The president, verbatim
“I had a very weird day yesterday,” Olivia Nuzzi shares, and who didn’t? But really, hers was weird. Read about it in her New York Magazine piece, My Private Oval Office Press Conference With Donald Trump, Mike Pence, John Kelly, and Mike Pompeo (20,000+ shares). “In which @Olivianuzzi quotes the president verbatim, to his detriment,” says Kevin Sack.
There’s a lot in this, and “The president calling staying in a place overnight ‘sleeping over’ is one of the 50 least revealing things in this very good @olivianuzzi story,” Ben Collins observes. Kara Swisher highlights, “Um. Um. How much do I adore @Olivianuzzi for this whole fantastic greasy ball of wax: ‘This was beginning to feel ridiculous, like this was the reunion episode of a sitcom, in which Bob Saget might come out next to an applause track.’” Bottom line, “It would take quite a lot of tweets to tweet everything tweetable from this @olivianuzzi interview of Trump, so just read it,” tweets Jennifer Epstein.
Especially because you might not be getting live TV coverage of Trump’s rallies any more. According to Jason Schwartz and Gabby Orr of POLITICO, Trump, no longer ratings gold, loses his primetime spot on Fox News. Don’t despair, though. Anne Helen Petersen has an idea: “I’d say there’s a good chance Trump would start taking commercial breaks in his rallies if it meant Fox News would pick them up again.”
And we knew this would be coming. Glenn Kessler of The Washington Post has done the Fact-Checking on President Trump’s USA Today op-ed on ‘Medicare-For-All.’ The lede pretty much tells you all you need to know: “President Trump wrote an opinion article for USA Today on Oct. 10 regarding proposals to expand Medicare to all Americans — known as Medicare-for-All — in which almost every sentence contained a misleading statement or a falsehood.”
The New York Times has live updates from Hurricane Michael as much of the panhandle has been left in ruins. Jay Reeves and Brendan Farrington of the Orlando Sentinel are reporting, At least 2 dead; Florida awakens to 'unimaginable destruction,' Scott says. At CNN, Holly Yan explains why Hurricane Michael is a monster unlike any other, with high winds potentially turning pine trees into violent projectiles, deadly storm surges, inland impact and more. Get the latest updates from The Weather Channel’s ongoing coverage, Michael Treks Through Southeast After Leaving Florida Beach Towns in Ruins, Kills 2; Flooding Swamps North Carolina Towns.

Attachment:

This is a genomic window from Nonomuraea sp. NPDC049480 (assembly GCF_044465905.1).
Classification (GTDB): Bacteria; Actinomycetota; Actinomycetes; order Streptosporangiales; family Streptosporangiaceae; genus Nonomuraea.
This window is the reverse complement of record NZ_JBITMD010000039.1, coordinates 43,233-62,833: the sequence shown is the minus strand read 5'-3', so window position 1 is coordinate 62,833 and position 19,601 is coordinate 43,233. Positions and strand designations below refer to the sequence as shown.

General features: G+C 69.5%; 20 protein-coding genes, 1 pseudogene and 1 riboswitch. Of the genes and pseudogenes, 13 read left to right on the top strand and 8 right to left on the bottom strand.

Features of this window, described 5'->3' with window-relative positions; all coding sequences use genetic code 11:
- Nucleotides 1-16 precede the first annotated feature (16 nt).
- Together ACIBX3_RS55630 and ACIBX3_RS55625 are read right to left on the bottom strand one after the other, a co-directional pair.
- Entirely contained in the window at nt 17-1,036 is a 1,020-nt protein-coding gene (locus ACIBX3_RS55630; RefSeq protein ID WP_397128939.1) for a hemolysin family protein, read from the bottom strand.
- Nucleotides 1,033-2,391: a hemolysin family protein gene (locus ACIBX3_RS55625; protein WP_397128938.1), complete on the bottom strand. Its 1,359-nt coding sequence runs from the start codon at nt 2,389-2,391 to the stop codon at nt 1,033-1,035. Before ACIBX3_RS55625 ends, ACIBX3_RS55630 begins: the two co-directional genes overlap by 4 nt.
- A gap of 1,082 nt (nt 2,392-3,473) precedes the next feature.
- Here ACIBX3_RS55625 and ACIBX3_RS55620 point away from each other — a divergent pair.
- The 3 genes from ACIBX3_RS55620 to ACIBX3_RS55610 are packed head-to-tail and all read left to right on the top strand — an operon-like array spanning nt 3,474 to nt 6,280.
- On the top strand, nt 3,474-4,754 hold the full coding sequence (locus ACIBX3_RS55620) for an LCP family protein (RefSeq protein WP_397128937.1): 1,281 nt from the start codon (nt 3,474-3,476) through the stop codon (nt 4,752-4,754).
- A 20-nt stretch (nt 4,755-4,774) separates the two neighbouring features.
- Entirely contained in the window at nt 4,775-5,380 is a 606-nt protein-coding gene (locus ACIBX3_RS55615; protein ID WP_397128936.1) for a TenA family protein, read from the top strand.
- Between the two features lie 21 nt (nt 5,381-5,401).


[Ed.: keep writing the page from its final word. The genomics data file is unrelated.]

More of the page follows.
The plot continues to thicken
More details continue to come out about the disappearance of journalist Jamal Khashoggi. According to the reporting by David Hearst of Middle East Eye, Jamal Khashoggi was dragged from the consulate office, killed and dismembered. Tweets Areeb Ullah, “The plot continues to thicken. Turkish officials have given MEE a detailed account of how #JamalKhashoggi was murdered by the Saudis. Details include Khashoggi's body being dragged from the consulate office and cut to pieces.”
Tweets Dafna Linzer, “IMPORTANT: Jamal Khashoggi was reading encrypted texts just before arriving at Saudi consulate. Screenshots obtained by @JoshNBCNews show he went dark right after, casting further doubt on Saudi claims that he left the consulate shortly after arriving.” She links to that story, by Josh Lederman of NBC News, Screenshots show Khashoggi did not see text messages after entering Saudi consulate.
Shawn Carrié links to “New developments from the team at Reuters, who’ve been doing an amazing job breaking one scoop after another on the #JamalKhashoggi affair.” The latest by Reuters’ Orhan Coskun, Sarah Dadouch and Stephen Kalin reveals, Apple Watch, hired jet, mystery vehicle figure in search for missing Saudi dissident.
Meanwhile, in naming names, Turks turn up the heat on the Saudis, report David D. Kirkpatrick and Malachy Browne of The New York Times, who write, “The leak of the list of 15 Saudis appears to be part of a Turkish government campaign intended to put pressure on the Saudi government to admit that Mr. Khashoggi was killed, and to spur wider international outrage.” Liam Stack highlights, “One is the chief of forensic evidence at Saudi Arabia’s internal security agency. Another is an officer in the Saudi special forces. Two others appear to be members of the Saudi royal guard.”